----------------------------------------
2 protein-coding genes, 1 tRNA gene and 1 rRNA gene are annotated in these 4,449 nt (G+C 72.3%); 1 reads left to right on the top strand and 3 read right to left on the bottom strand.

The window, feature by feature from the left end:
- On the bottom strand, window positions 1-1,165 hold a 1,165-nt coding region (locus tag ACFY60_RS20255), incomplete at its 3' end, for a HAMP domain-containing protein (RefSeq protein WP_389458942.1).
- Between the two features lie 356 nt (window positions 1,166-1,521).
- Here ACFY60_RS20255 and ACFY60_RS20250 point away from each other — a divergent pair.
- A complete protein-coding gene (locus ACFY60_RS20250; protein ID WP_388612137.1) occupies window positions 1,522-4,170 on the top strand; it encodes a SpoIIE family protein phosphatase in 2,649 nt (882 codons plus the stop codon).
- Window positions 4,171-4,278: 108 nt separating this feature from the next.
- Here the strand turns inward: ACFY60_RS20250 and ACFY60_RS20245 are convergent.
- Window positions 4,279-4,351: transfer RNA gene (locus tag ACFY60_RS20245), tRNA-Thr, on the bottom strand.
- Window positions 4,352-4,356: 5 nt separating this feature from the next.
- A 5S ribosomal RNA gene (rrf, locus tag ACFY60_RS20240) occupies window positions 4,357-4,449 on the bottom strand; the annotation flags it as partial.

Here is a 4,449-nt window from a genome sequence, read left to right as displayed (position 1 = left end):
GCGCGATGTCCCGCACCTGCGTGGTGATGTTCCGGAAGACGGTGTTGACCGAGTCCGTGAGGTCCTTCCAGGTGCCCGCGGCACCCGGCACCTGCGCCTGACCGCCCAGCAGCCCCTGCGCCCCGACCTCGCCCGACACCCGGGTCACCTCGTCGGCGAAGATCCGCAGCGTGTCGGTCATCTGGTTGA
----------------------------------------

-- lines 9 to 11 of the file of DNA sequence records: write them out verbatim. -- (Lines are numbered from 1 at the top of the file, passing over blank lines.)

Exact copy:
- Window positions 4,279-4,351: transfer RNA gene (locus tag ACFY60_RS20245), tRNA-Thr, on the bottom strand.
- Window positions 4,352-4,356: 5 nt separating this feature from the next.
- A 5S ribosomal RNA gene (rrf, locus tag ACFY60_RS20240) occupies window positions 4,357-4,449 on the bottom strand; the annotation flags it as partial.